O'Conner shared her theological perspective on the laws of the flesh and the physical in a letter to her friend Betty Hester:
For you it may be a matter of not being able to accept what you call a suspension of the laws of the flesh and the physical, but for my part I think that when I know what the laws of the flesh and the physical really are, then I will know what God is. We know them as we see them, not as God sees them. For me it is the virgin birth, the Incarnation, the resurrection which are the true laws of the flesh and the physical. Death, decay, destruction are the suspension of these laws.3Starting in July of 1955, O'Conner wrote a number of letters to Hester, a woman to whom she became a spiritual mentor. O'Conner was Hester's confirmation sponsor in the Catholic Church, continued to engage her in theological dialogue, and tried to sustain her friend's faith. When Hester later left the church in 1961, professing agnosticism, O'Conner is said to have been deeply disappointed.4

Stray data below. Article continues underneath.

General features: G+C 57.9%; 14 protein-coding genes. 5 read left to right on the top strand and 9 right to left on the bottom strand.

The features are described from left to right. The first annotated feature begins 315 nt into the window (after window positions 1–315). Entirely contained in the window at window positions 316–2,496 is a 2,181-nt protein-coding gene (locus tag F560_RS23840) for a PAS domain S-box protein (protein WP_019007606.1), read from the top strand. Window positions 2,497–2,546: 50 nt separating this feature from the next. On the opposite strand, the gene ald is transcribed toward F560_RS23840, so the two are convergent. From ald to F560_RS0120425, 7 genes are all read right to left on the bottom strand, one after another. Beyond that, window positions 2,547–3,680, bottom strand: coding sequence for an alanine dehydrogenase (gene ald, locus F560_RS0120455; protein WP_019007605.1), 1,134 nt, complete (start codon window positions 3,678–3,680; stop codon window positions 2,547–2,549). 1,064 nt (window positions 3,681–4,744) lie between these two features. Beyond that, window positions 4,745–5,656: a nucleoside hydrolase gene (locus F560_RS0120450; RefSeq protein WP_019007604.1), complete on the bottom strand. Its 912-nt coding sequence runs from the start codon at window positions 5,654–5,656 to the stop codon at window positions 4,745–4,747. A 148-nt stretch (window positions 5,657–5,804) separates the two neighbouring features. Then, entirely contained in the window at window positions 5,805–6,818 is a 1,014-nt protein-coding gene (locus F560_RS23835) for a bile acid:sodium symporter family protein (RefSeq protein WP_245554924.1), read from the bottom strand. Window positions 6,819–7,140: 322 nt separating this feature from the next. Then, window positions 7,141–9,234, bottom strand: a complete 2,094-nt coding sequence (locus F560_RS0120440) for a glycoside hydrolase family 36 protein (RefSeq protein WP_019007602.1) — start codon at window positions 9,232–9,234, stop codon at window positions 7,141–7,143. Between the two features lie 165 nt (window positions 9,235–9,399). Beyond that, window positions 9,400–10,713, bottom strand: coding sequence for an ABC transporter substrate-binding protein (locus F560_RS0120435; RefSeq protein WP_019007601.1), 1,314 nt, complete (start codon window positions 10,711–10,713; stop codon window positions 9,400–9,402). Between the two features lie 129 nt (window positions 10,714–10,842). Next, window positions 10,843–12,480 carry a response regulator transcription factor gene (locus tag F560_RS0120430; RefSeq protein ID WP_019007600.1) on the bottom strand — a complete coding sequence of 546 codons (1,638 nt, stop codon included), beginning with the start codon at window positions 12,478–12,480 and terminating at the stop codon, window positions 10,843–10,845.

1 Mary Flannery O'Connor (March 25, 1925 – August 3, 1964) was an American writer and essayist. An important voice in American literature, O'Connor wrote two novels and 32 short stories, as well as a number of reviews and commentaries. Her pen name was Flannery O'Conner.
2 Flannery O'Conner in a letter to Betty Hester, September 6, 1955. http://theamericanreader.com/6-september-1955-flannery-oconnor/